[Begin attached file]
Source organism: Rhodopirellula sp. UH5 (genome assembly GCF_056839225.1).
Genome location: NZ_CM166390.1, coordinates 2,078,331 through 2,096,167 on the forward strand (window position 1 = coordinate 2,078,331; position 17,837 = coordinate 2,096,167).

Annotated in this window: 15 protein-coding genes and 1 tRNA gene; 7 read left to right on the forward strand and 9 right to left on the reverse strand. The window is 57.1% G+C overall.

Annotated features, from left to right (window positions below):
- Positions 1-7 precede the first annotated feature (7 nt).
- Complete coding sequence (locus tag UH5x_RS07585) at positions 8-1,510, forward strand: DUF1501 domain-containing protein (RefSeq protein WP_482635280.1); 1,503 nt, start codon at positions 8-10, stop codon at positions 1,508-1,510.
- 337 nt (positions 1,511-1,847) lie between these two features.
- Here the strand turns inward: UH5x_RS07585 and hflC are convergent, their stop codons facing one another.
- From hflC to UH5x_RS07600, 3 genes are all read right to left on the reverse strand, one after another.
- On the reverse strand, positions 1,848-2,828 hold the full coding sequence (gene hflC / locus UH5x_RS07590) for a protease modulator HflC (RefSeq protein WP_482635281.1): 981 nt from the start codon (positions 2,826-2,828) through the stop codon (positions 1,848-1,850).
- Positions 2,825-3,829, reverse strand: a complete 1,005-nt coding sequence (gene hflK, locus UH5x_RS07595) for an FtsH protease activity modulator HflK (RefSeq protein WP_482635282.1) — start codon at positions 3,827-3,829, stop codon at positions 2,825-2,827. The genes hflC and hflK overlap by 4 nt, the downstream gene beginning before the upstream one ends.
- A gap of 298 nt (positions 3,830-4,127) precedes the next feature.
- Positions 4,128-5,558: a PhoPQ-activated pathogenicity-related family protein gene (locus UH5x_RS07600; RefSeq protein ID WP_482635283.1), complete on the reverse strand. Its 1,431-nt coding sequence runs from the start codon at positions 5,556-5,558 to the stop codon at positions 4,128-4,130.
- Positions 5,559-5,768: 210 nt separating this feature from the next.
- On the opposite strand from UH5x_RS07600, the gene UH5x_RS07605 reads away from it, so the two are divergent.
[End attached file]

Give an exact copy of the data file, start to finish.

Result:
Source organism: Rhodopirellula sp. UH5 (genome assembly GCF_056839225.1).
Genome location: NZ_CM166390.1, coordinates 2,078,331 through 2,096,167 on the forward strand (window position 1 = coordinate 2,078,331; position 17,837 = coordinate 2,096,167).

Annotated in this window: 15 protein-coding genes and 1 tRNA gene; 7 read left to right on the forward strand and 9 right to left on the reverse strand. The window is 57.1% G+C overall.

Annotated features, from left to right (window positions below):
- Positions 1-7 precede the first annotated feature (7 nt).
- Complete coding sequence (locus tag UH5x_RS07585) at positions 8-1,510, forward strand: DUF1501 domain-containing protein (RefSeq protein WP_482635280.1); 1,503 nt, start codon at positions 8-10, stop codon at positions 1,508-1,510.
- 337 nt (positions 1,511-1,847) lie between these two features.
- Here the strand turns inward: UH5x_RS07585 and hflC are convergent, their stop codons facing one another.
- From hflC to UH5x_RS07600, 3 genes are all read right to left on the reverse strand, one after another.
- On the reverse strand, positions 1,848-2,828 hold the full coding sequence (gene hflC / locus UH5x_RS07590) for a protease modulator HflC (RefSeq protein WP_482635281.1): 981 nt from the start codon (positions 2,826-2,828) through the stop codon (positions 1,848-1,850).
- Positions 2,825-3,829, reverse strand: a complete 1,005-nt coding sequence (gene hflK, locus UH5x_RS07595) for an FtsH protease activity modulator HflK (RefSeq protein WP_482635282.1) — start codon at positions 3,827-3,829, stop codon at positions 2,825-2,827. The genes hflC and hflK overlap by 4 nt, the downstream gene beginning before the upstream one ends.
- A gap of 298 nt (positions 3,830-4,127) precedes the next feature.
- Positions 4,128-5,558: a PhoPQ-activated pathogenicity-related family protein gene (locus UH5x_RS07600; RefSeq protein ID WP_482635283.1), complete on the reverse strand. Its 1,431-nt coding sequence runs from the start codon at positions 5,556-5,558 to the stop codon at positions 4,128-4,130.
- Positions 5,559-5,768: 210 nt separating this feature from the next.
- On the opposite strand from UH5x_RS07600, the gene UH5x_RS07605 reads away from it, so the two are divergent.